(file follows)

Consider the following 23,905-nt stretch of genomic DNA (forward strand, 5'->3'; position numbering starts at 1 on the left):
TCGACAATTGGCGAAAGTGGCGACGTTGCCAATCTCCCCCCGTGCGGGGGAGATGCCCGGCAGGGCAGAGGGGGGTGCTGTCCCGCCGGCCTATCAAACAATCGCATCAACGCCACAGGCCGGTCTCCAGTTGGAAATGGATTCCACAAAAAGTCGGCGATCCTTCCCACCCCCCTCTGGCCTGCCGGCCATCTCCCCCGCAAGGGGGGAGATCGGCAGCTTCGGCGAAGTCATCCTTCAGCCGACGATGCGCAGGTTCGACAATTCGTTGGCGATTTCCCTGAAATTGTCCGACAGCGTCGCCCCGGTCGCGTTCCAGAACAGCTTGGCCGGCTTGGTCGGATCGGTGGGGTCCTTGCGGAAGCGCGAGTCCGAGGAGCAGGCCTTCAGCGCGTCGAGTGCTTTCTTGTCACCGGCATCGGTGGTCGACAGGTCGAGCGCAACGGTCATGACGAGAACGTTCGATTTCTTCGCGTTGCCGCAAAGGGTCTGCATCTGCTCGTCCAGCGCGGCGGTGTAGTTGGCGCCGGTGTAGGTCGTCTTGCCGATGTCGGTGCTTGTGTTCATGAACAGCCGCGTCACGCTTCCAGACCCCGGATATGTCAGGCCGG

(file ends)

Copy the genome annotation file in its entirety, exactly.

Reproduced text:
Consider the following 23,905-nt stretch of genomic DNA (forward strand, 5'->3'; position numbering starts at 1 on the left):
TCGACAATTGGCGAAAGTGGCGACGTTGCCAATCTCCCCCCGTGCGGGGGAGATGCCCGGCAGGGCAGAGGGGGGTGCTGTCCCGCCGGCCTATCAAACAATCGCATCAACGCCACAGGCCGGTCTCCAGTTGGAAATGGATTCCACAAAAAGTCGGCGATCCTTCCCACCCCCCTCTGGCCTGCCGGCCATCTCCCCCGCAAGGGGGGAGATCGGCAGCTTCGGCGAAGTCATCCTTCAGCCGACGATGCGCAGGTTCGACAATTCGTTGGCGATTTCCCTGAAATTGTCCGACAGCGTCGCCCCGGTCGCGTTCCAGAACAGCTTGGCCGGCTTGGTCGGATCGGTGGGGTCCTTGCGGAAGCGCGAGTCCGAGGAGCAGGCCTTCAGCGCGTCGAGTGCTTTCTTGTCACCGGCATCGGTGGTCGACAGGTCGAGCGCAACGGTCATGACGAGAACGTTCGATTTCTTCGCGTTGCCGCAAAGGGTCTGCATCTGCTCGTCCAGCGCGGCGGTGTAGTTGGCGCCGGTGTAGGTCGTCTTGCCGATGTCGGTGCTTGTGTTCATGAACAGCCGCGTCACGCTTCCAGACCCCGGATATGTCAGGCCGG